DM: We feel it as an audience. And it's also really something true to our experience within the rape-revenge genre. While it does happen, you're just so used to seeing the stranger in the alleyway, the nefarious felon. But from our experiences and speaking to a lot of other people, it's far more common to happen by someone that you trust, someone that was close to you. We wanted to structure the film in a way that really forces the audience to recontextualize who they think they know. So hopefully the audience is really challenged in the same way that Miriam is challenged by the betrayal.
One thing I wanted to ask about was the use of very explicit male nudity during the revenge scene. You often see women objectified and their body as a spectacle. What was the decision-making process in showing that explicit male nudity, combined with the really explicit dialogue between Miriam and Dylan, that is very much stripped of any kind of sexuality?
MSF: No one's asked about the dialogue in that scene. A lot of people obviously have asked about the nudity because it's so shocking. Even though we have seen explicit male nudity on camera before, the fact that he's in this vulnerable position, he's being undressed by a woman who is fully clothed and the lack of sexuality in the scene is what shocks people.
But what we were going for with the dialogue there is that Miriam is posing questions to him and she's trying to work out his motivations, how he saw things ,and how he felt about what he did. And he doesn't pick up on what is happening. He's on one level and she's on a completely different level. She's trying to work out whether she can get past this or what she's going to do, whether she's going to go through with her plan or not. So on one level this is highly charged sexual dialogue between them. But then on another level, it's a test.
DM: Honestly it is a good representation of just how he is not able to read her cues because there's a couple moments very clearly where she [isn’t consenting]. She's not really on board the way he thinks she is, but he's not able to see it. And that then later is revealed, in the scene by the fire. I think there's also just something really interesting to us about how some audiences reacted to the full frontal male nudity. It’s shocking to us how some men have been really incensed by it. And again, I think it's like what Madeleine said. I think it's because when something violent happens to him, he's incredibly vulnerable and she has all the power in the scene. She's also not being sexualized which seems to be really upsetting for some people. It's so crazy because within this genre, we're so used to seeing the opposite.
MSF: Female rage is portrayed with sexy badass women and that's fine, but where are the other interpretations? Where's just a woman who's angry who doesn't also have to be sexy?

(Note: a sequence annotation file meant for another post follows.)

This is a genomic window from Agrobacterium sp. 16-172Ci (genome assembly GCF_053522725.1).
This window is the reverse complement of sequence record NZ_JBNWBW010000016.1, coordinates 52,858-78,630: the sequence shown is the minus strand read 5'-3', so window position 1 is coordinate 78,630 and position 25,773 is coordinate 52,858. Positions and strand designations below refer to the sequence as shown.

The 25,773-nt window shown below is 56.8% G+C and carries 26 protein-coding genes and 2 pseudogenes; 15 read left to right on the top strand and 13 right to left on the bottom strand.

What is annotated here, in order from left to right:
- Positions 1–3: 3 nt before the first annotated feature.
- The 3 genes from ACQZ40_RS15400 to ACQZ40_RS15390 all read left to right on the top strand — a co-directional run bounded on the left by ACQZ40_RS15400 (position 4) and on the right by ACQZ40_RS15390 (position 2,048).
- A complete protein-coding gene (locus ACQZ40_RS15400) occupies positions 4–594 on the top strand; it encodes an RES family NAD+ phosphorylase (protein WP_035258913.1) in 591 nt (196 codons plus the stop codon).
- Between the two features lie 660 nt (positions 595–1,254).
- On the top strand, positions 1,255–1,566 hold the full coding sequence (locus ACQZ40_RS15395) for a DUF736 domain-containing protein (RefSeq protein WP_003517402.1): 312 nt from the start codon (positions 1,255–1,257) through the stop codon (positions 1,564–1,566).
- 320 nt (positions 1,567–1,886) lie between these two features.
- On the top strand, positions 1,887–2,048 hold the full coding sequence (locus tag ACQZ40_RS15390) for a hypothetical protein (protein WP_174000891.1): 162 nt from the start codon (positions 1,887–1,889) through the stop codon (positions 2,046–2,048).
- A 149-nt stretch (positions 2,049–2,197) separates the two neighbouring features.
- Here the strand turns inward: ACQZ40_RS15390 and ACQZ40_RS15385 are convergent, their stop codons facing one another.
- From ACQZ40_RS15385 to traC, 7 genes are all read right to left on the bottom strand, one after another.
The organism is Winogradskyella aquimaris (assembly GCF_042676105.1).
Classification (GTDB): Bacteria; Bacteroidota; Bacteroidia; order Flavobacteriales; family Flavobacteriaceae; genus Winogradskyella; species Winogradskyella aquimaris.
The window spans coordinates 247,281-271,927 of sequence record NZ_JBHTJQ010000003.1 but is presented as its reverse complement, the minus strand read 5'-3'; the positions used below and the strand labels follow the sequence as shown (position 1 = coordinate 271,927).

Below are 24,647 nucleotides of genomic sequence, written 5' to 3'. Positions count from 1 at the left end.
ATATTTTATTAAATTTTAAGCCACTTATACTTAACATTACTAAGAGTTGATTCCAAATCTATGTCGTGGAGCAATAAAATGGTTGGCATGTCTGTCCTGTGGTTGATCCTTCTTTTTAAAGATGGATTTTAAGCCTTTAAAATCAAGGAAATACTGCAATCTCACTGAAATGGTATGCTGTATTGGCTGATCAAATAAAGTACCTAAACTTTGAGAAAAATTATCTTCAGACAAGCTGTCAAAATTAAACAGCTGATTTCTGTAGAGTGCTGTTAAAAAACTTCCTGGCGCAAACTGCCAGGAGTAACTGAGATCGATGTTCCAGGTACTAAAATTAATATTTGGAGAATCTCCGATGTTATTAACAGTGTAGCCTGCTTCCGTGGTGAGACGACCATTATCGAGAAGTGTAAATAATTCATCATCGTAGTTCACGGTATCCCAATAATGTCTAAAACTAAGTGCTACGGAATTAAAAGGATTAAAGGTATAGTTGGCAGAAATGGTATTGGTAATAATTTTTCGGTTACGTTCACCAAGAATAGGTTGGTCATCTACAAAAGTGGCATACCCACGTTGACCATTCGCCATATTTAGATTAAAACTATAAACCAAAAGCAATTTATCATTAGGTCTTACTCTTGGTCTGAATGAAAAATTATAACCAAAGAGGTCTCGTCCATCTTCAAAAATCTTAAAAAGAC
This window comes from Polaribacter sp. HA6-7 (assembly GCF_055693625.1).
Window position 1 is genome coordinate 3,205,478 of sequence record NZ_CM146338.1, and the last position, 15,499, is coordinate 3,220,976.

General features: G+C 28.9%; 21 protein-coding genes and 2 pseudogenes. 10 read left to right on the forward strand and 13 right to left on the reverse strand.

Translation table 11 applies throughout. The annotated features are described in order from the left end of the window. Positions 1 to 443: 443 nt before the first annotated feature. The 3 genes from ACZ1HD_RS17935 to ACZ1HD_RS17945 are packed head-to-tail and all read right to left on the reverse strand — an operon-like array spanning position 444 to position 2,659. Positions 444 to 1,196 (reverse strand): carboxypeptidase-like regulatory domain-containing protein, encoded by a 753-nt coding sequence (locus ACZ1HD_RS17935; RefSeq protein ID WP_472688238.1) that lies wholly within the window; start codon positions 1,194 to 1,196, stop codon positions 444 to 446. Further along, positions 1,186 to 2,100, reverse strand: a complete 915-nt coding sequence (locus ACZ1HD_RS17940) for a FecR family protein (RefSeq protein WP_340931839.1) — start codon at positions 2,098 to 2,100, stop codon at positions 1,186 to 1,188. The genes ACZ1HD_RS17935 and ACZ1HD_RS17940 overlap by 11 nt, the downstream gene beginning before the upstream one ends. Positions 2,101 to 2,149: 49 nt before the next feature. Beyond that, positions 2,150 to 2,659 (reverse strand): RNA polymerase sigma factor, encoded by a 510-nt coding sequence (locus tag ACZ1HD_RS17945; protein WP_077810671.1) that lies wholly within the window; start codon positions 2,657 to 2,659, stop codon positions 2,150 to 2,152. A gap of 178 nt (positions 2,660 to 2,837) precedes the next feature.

She was wearing mom jeans and Keds, which is an outfit that I would wear.
DM: Someone made the comment that she's wearing a mom outfit. It's just crazy to me that there's this weird double standard happening here. She has to be sexualized or she has to be dressed sexy for this to be palatable.
I bet it makes people uncomfortable because it feels so much more real. Rape revenge often has this fantastical feel, with bright colors, girls in bikinis, and men with greasy abs. But the reality of revenge is it’s going to be done by normal-looking people. That's so crucial in this genre, especially because it is so built on spectacle and like you use that idea of spectacle.
MSF: The underpinning for the whole film for us was naturalism above everything. We just wanted everything to feel so grounded. We made the movie for a tiny amount of money and we couldn't have done it without the special effects artists who we worked with, Tonio Shaki, who is an incredible artist. We knew that the special effects had to be so grounded. We didn't want it to feel like you're looking at “Hostel”-type special effects. Not that they're bad, it's just a very specific type where you're aware as the audience, you're not looking at real people anymore. So Shaki on board and just allowed us to create what they created this full body model of Jesse LaVercombe. It was indistinguishable from him.
DM: Yeah, it was pretty crazy. Even when you see the feet being pulled up, those aren't real feet. It's literally hand-painted.
I wanted to talk about the scene where Miriam, after her assault, comes into the bedroom with her husband and then almost sexually assaults him. I just wanted to hear more from you about the inclusion of that scene, as well as the navigation of sexuality after assault. Male sexual assault is not seen on screen very often.
MSF: There were two reasons it was in there. Firstly, so often we see women who are sexually assaulted that become frigid. And while of course that is a response by some people, it's not the response by all people. There are instances where you try to reclaim your sexuality and you try to find that connection through sex. We really wanted to explore that. We also wanted to show how she is oblivious to what she's doing, especially after her own trauma, even though she is enacting harm on her partner.
"Violation" will be available on Shudder on March 25.